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Carole Butcher

Contributor, Dakota Datebook
  • On this date in 1907 a puzzling crime investigation by the Devils Lake police department came to a satisfying ending. The crime was first considered unsolvable, but the police nabbed the culprit after some clever sleuthing.
  • When war broke out in Europe in 1914, President Wilson announced that the United States would remain neutral. Most Americans supported this policy. The country did not want to become embroiled in a foreign war. Wilson was reelected in 1914, running on his slogan, “He Kept Us Out of War.” But public opinion gradually shifted against Germany, and Wilson asked Congress for a declaration of war in April 1917. He stated that “The world must be made safe for democracy.”
  • 12/27/2017: Holiday festivities in Devils Lake in 1922 included many typical events … Christmas services at churches across the city, school Christmas pageants, a Boy Scouts band concert, and another free band concert scheduled for New Year’s Eve. A New Year’s Eve program at the Bethel Evangelical Free Church would offer coffee, jule cake and singing, followed by a watch night service in Norwegian.
  • 12/21/2017: On this date in 1904, two men were standing trial for burglary. Albert Kemper and Joseph Frantz were accused of committing the crime near Overholt. The Ward County Independent had no doubt that the men would be found guilty. The accused were being ably defended by two lawyers, but the newspaper reported that the members of the jury were “on their guard” and were paying close attention. The jury frequently questioned witnesses, a procedure that seems unusual to us today.
  • 12/18/2017: At the turn of the Twentieth Century, Henry Ford’s Model T and the Wright Brothers’ airplane were still in the future, but railroads and telegraph lines had already spanned the country. There was a great sense of optimism, a feeling that anything was possible.
  • 12/14/2017: On this date in 1900, the Devils Lake Inter-Ocean reported on the Farmer’s Institute held in that community. Attendance was very good in spite of inclement weather. The institute was sponsored by the experimental farm at the North Dakota Agriculture College in Fargo. The college provided the speakers for the institute.
  • 12/12/2017: North Dakota is known as an agricultural state, a leader in the production of canola, corn, wheat, sunflowers, soybeans, and sugar beets. Beef cattle are also an important commodity, with the state home to more than 950,000 head. So, when it comes to North Dakota agriculture, chickens are not the first thing to come to mind.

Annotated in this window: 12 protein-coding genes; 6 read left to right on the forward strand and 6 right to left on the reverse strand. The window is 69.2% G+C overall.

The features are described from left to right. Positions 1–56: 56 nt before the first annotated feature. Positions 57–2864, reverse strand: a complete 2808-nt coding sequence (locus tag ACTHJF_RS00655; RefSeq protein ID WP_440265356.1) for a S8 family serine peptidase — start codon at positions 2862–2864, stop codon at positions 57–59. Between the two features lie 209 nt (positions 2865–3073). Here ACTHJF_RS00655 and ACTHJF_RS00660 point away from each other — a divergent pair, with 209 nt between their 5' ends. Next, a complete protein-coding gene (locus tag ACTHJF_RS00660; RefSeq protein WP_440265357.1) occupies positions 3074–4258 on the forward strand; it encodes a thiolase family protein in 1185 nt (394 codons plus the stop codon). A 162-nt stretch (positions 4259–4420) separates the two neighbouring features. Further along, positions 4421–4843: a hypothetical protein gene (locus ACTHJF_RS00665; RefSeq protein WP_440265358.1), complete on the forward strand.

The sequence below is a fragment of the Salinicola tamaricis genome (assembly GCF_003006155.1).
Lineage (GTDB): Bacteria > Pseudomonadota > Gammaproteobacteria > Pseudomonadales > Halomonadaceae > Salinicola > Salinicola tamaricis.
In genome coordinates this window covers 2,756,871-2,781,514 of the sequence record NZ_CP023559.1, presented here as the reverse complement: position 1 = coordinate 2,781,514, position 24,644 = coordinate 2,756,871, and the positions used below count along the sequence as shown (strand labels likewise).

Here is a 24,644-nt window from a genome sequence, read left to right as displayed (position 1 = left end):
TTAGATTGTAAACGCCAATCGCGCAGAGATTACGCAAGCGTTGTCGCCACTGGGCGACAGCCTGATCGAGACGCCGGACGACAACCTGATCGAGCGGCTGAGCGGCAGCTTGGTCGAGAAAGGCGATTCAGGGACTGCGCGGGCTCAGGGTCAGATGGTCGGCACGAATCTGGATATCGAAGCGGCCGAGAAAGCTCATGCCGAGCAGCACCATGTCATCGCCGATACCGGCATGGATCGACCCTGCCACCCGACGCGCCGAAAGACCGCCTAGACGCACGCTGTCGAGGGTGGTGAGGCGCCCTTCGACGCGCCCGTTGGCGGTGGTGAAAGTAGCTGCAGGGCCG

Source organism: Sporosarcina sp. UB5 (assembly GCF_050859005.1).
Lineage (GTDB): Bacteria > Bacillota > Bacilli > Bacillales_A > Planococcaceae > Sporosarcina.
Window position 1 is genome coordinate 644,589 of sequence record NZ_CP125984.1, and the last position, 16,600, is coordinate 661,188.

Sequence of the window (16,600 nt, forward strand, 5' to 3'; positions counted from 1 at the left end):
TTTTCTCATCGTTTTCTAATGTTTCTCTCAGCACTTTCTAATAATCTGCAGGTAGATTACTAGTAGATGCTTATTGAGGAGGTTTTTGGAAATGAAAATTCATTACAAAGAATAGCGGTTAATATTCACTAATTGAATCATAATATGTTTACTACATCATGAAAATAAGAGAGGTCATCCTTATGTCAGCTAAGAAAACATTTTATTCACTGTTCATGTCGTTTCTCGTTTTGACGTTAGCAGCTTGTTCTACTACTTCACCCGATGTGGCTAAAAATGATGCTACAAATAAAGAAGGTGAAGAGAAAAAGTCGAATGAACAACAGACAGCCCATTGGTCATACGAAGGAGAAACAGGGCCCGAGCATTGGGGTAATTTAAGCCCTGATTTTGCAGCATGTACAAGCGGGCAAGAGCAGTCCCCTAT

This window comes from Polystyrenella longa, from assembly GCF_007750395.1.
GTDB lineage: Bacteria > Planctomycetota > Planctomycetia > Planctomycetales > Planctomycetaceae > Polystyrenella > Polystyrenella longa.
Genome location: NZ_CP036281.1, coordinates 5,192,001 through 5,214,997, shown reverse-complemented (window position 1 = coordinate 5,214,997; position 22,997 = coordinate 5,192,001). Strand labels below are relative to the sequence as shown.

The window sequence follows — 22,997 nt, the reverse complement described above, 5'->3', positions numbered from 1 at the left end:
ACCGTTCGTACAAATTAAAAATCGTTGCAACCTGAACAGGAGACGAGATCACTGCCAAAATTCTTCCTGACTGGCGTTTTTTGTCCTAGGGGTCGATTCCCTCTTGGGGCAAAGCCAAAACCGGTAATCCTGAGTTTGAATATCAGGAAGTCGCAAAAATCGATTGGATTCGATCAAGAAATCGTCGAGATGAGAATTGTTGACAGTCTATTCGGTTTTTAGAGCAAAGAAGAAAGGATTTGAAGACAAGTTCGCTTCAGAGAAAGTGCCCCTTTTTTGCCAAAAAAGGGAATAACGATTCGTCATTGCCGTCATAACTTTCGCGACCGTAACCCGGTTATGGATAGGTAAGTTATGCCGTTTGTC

• 12/5/2017: When the United States entered the war, a grand promise was made: America would “darken the skies of Germany” with a vast air armada. In 1917 the War Department asked Congress for $640 million with the assurance that the planes would arrive at the front by May 1918. Congress approved the appropriation, the largest single amount ever granted, and President Wilson signed it into law in July 1917.
  • 11/27/2017: On this date in 1908, the Bottineau Courant announced that Ole Vinje had died. Ole was one of the interesting early immigrants from Europe who came to Dakota Territory. He was born in Norway in 1858. He grew up in Snaasen where he lived with his parents and four brothers. After his father died in 1885, Ole’s mother and brothers immigrated to the United States, but Ole stayed behind. He joined his family in 1892, and in 1900 was issued a certificate on a piece of land southeast of Bottineau.
  • 11/21/2017: When people think of rustling in North Dakota, they usually think of cattle. That crime has a long history in the state, although it is not entirely in the past. As recently as May 2017, a man was charged with stealing four head of cattle. And cattle aren’t the only target. A crime much less familiar is grain rustling!